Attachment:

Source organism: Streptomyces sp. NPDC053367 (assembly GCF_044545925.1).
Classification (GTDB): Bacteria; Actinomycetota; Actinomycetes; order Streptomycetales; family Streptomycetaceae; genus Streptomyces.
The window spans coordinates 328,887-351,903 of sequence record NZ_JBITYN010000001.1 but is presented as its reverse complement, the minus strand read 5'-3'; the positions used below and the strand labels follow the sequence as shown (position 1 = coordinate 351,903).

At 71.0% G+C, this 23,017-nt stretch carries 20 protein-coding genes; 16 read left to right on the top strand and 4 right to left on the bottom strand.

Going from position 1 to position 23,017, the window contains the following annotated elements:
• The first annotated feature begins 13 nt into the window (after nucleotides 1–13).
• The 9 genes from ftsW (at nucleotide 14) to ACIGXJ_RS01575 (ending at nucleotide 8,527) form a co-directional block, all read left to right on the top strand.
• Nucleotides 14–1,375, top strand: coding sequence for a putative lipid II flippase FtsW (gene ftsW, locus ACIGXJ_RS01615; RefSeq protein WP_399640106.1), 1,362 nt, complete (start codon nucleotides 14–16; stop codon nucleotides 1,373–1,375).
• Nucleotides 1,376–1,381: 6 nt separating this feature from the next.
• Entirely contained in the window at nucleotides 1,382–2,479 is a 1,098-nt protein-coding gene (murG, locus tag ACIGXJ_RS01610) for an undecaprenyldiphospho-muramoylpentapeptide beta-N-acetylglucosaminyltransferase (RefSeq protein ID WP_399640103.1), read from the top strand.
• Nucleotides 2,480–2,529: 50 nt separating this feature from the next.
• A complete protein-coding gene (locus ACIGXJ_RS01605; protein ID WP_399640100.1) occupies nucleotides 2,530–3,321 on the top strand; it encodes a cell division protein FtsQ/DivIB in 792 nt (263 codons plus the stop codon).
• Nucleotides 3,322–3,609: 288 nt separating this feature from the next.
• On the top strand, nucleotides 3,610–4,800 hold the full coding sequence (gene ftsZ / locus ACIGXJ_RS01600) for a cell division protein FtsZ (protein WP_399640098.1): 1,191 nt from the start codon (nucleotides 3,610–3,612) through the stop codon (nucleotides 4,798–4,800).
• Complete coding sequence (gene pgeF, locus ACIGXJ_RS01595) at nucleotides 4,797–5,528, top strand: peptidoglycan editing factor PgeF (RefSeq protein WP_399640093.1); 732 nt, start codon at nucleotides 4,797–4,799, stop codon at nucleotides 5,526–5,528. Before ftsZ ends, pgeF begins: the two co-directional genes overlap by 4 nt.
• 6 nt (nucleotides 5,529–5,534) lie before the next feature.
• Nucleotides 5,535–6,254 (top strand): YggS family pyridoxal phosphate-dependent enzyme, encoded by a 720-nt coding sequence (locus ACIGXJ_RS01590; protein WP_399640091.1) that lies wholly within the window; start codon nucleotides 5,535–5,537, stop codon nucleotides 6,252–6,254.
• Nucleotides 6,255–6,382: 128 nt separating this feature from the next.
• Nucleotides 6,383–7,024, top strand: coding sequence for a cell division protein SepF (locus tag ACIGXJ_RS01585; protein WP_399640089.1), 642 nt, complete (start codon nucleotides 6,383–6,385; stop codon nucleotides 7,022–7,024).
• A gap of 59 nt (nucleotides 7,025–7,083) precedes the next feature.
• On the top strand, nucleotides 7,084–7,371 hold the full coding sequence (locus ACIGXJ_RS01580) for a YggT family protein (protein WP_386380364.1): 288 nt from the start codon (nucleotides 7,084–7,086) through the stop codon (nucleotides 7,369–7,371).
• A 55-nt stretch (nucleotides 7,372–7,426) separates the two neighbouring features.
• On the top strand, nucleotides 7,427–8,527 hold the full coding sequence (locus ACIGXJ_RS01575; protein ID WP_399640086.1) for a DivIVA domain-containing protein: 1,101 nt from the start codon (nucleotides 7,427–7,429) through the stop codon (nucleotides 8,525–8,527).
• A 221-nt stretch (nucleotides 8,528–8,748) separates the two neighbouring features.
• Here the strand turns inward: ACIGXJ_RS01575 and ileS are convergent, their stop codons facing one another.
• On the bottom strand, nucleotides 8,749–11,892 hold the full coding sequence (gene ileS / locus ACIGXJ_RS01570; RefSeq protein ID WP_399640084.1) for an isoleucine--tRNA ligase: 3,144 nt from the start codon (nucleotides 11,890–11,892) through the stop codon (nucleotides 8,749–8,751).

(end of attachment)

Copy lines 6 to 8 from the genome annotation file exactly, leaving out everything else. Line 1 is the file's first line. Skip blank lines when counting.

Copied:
• The first annotated feature begins 13 nt into the window (after nucleotides 1–13).
• The 9 genes from ftsW (at nucleotide 14) to ACIGXJ_RS01575 (ending at nucleotide 8,527) form a co-directional block, all read left to right on the top strand.
• Nucleotides 14–1,375, top strand: coding sequence for a putative lipid II flippase FtsW (gene ftsW, locus ACIGXJ_RS01615; RefSeq protein WP_399640106.1), 1,362 nt, complete (start codon nucleotides 14–16; stop codon nucleotides 1,373–1,375).